Arguably, the three central concepts in the theory of differential calculus are that of a function, that of a tangent and that of a limit. Here we introduce functions and tangents.

## Functions

When looking at differential calculus, two good ways to think about functions are via algebraic geometry and interdependent variables. Neither give the proper, abstract, definition of a function, but both give a nice way of thinking about them.

### Algebraic Geometry Approach

Let us set up the plane, $\Pi$. We choose a distinguished point called the origin and a distinguished direction which we call ‘positive $x$‘. Draw a line through the origin in the direction of positive $x$. This is the $x$-axis. Choose a unit distance for the $x$-direction.

Now, perpendicular to the $x$-axis, draw a line through the origin. This is the $y$-axis. By convention positive $y$ is anti-clockwise of positive $x$. Choose a unit distance for the $y$-direction.

This is the plane, $\Pi$: Now points on the plane can be associated with a pair of numbers $(a,b)$. For example, the point a distance one along the positive $x$ and five along the negative $y$ can be denoted by the coordinates (1,-5): Similarly, I can take a pair of numbers, say (-1,3), and this corresponds to a point on the plane.

This gives a duality:

points on the plane $\Leftrightarrow$ pairs of numbers

Now consider the completely algebraic objects $x=3\,,\,\,y=2\,,\,\,y=x\,,\,\,y=x^2\,,\,\,y=x+2\,,\,\,x^2+y^2=1$.

These objects have as solutions pairs of numbers: $y=2$ : $\{(3,2),(1,2),(2,2),(0.49,2),(\sqrt{2},2),\dots\}$ $y=x$: $\{(0,0),(1,1),(2,2),(1.2,1.2),(\sqrt{5},\sqrt{5}),\dots\}$ $y=x^2$ : $\{(0,0),(-1,1),(2,4),(10,100),(\sqrt{7},7),\dots\}$ $y=x+2$: $\{(0,2),(-1,1),(2,4),(10,12),(11.3,13.3),\dots\}$ $x=2$ : $\{(2,0),(2,1),(2,2),(2,-1.97),(2,\pi+e),\dots\}$ $x^2+y^2=1$ : $\{(1,0),(0,1),(-1,0),(0,-1),(1/\sqrt{2},1/\sqrt{2}),\dots\}$

Now if we plot all the solutions of an equations we get a curve. When I say curve I just mean a set of points on the page. Here we see the first four curves above plotted. The horizontal line is $y=2$, the line going through the origin is $y=x$, the line that is two units higher is $y=x+2$ while the parabola is $y=x^2$. The solutions of the equation $x^2+y^1=1$ form a circle when plotted while the equation $x=2$ gives a vertical line.

To play around with this go to Wolfram Alpha and input “plot some equation”. Some nice curves to plot may be found here.

This gives us another duality:

Points on a Curve (Geometry) $\Leftrightarrow$ Solutions of an Equation (Algebra)

This means we can answer geometric questions using algebra and answer algebraic questions using geometry.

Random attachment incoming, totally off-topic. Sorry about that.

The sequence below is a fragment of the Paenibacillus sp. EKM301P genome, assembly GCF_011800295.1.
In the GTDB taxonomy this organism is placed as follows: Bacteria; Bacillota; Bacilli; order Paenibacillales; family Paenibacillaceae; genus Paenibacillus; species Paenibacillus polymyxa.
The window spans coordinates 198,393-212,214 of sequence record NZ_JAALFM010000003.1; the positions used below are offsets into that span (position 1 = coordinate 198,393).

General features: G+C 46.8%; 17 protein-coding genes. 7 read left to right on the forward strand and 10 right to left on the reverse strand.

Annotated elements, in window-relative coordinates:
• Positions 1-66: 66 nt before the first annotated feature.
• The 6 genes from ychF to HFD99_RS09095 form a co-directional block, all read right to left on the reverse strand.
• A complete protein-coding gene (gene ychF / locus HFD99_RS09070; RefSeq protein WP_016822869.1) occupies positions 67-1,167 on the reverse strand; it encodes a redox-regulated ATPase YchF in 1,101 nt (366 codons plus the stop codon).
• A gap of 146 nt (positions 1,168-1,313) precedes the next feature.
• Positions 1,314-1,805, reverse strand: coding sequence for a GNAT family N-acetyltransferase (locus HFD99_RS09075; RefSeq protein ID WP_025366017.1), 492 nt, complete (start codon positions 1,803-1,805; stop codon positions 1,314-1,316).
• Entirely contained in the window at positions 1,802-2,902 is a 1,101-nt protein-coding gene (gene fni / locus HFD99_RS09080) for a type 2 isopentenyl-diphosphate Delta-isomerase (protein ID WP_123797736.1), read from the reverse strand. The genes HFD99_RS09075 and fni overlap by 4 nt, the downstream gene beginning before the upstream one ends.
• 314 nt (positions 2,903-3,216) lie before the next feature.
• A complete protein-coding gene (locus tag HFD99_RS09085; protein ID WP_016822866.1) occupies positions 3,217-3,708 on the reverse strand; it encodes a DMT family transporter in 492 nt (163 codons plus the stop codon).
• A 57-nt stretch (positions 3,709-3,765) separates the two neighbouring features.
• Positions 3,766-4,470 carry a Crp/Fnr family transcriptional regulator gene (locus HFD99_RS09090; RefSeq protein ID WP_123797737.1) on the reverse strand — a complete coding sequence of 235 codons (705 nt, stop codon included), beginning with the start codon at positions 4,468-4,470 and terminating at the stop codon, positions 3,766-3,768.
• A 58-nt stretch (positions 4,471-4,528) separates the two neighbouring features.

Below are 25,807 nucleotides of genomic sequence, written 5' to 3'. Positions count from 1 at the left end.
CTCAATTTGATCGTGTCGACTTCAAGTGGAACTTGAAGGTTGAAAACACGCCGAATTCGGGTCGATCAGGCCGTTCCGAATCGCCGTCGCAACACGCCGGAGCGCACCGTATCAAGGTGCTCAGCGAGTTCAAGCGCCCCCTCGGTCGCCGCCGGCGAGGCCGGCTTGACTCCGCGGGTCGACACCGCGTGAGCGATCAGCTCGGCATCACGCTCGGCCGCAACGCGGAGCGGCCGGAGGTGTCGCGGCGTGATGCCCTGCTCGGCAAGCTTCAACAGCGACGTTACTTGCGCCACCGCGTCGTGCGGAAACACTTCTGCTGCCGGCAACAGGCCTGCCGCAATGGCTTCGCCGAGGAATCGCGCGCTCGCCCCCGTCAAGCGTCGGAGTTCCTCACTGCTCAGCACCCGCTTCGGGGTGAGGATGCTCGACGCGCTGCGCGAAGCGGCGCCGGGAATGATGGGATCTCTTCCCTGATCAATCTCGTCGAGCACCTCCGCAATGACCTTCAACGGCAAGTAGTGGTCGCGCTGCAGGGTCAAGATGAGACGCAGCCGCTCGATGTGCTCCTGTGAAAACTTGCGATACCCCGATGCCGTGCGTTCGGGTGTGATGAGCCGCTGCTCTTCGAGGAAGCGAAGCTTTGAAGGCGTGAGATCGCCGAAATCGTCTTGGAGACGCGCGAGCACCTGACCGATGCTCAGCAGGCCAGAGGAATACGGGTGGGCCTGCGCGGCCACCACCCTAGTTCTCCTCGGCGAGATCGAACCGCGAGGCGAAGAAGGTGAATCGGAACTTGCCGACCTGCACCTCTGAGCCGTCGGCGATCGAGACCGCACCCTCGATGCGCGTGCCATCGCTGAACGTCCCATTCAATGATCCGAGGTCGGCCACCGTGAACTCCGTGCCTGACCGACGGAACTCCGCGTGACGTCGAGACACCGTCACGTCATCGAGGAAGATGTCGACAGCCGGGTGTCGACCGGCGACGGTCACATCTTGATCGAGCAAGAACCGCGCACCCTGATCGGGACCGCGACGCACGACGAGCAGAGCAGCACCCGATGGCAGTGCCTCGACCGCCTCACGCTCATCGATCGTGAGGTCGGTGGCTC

### Algebraic Question to be Answered using Geometry

Let $h_i,\,k_i,\,r_i$ be real numbers. Consider the simultaneous equations $(x-h_1)^2+(y-k_1)^2=r_1^2$ $(y-h_2)^2+(y-k_2)^2=r_2^2.$

This set of simultaneous equations has __, __, __ or ___________ solutions.

Now there is a difference between the first four curves and the second two curves (above). For the first four curves, for each $x$-coordinate, there is only a single $y$-coordinate. This allows the equations of these curves, in principle, to be written in the form: $y=$ stuff with $x$s.

Usually mathematicians are lazy so rather than writing stuff… we write $y=f(x)$.

Such curves are the graphs of functions.

Therefore the circle and the vertical line $x=2$ are not the graphs of functions because, in the case of the circle, associated to $x=0$, are two $y$-coordinates: +1 and -1. With the vertical line $x=2$, associated to $x=2$ is every single $y$-coordinate.

The circle is, however, the graphs of two functions glued together: $y=+\sqrt{1-x^2}$ and $y=-\sqrt{1-x^2}$.

### Interdependent Variables Approach

Another way to think about functions is as a pair of variables $(x,y)$ such that $y$ depends on $x$ and we say: $y$ depends on $x$, or $y$ is a function of $x$, or $y=f(x)$.

To say that $y$ depends on $x$ is to say that the value of $x$ determines the value of $y$. Equivalently, for each value of $x$, there is a single corresponding value of $y$. $x$ is known as the independent variable and $y$ is known as the dependent variable.

These functions can be graphed by graphing all the points of the form: $(x_0,y_0)$,

where $y_0$ is the value of $y$ corresponding to $x=x_0$. Therefore we plot the independent variable on the $x$/horizontal axis and the dependent variable on the $y$/vertical axis.

#### Example

The area, $A$, of a square depends on its side-length and we write $A=A(s)=s^2$.

To plot this function we plot all pairs $(s,s^2)$ as $s$ runs from $s=0$ and up. Note that the $y=x^2$ ## Tangents

All of the functions above have one thing in common… when we zoom in on them they look like lines.

For example, consider the function $y= f(t)=\sin t$ plotted over its period $2\pi$: Take the point $(\pi/6,1/2)\approx (0.5236,0.5)$… let us zoom in on this point: At the point $(\pi/6,1/2)$, the curve looks just like a straight line. The line that the curve looks like is called the tangent to the curve at $x=\pi/6$ and is the best line approximation to the curve at that point. Here we see it when we zoom out again: The aim of calculus is to find the slope of these tangents. If we can find the slope of the tangent then we can write down the equation of the tangent.